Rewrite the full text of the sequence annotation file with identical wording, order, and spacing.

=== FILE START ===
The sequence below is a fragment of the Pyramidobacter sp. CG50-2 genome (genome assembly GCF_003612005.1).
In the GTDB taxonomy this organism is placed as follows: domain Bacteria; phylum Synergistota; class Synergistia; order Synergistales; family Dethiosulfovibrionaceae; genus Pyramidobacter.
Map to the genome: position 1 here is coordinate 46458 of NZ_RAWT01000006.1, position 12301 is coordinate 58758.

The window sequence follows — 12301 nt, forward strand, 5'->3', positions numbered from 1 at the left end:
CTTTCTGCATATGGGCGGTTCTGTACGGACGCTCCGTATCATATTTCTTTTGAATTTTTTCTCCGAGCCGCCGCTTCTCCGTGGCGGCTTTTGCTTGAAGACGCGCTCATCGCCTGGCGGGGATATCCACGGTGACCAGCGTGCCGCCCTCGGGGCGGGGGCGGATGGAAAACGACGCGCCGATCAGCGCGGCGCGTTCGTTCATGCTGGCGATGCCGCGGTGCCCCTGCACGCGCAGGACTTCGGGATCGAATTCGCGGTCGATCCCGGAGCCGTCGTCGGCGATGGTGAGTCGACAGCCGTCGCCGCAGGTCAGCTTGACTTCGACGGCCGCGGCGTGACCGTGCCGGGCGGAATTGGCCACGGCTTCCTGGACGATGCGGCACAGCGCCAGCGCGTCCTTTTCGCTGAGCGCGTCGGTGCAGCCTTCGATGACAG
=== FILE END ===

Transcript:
The sequence below is a fragment of the Pyramidobacter sp. CG50-2 genome (genome assembly GCF_003612005.1).
In the GTDB taxonomy this organism is placed as follows: domain Bacteria; phylum Synergistota; class Synergistia; order Synergistales; family Dethiosulfovibrionaceae; genus Pyramidobacter.
Map to the genome: position 1 here is coordinate 46458 of NZ_RAWT01000006.1, position 12301 is coordinate 58758.

The window sequence follows — 12301 nt, forward strand, 5'->3', positions numbered from 1 at the left end:
CTTTCTGCATATGGGCGGTTCTGTACGGACGCTCCGTATCATATTTCTTTTGAATTTTTTCTCCGAGCCGCCGCTTCTCCGTGGCGGCTTTTGCTTGAAGACGCGCTCATCGCCTGGCGGGGATATCCACGGTGACCAGCGTGCCGCCCTCGGGGCGGGGGCGGATGGAAAACGACGCGCCGATCAGCGCGGCGCGTTCGTTCATGCTGGCGATGCCGCGGTGCCCCTGCACGCGCAGGACTTCGGGATCGAATTCGCGGTCGATCCCGGAGCCGTCGTCGGCGATGGTGAGTCGACAGCCGTCGCCGCAGGTCAGCTTGACTTCGACGGCCGCGGCGTGACCGTGCCGGGCGGAATTGGCCACGGCTTCCTGGACGATGCGGCACAGCGCCAGCGCGTCCTTTTCGCTGAGCGCGTCGGTGCAGCCTTCGATGACAG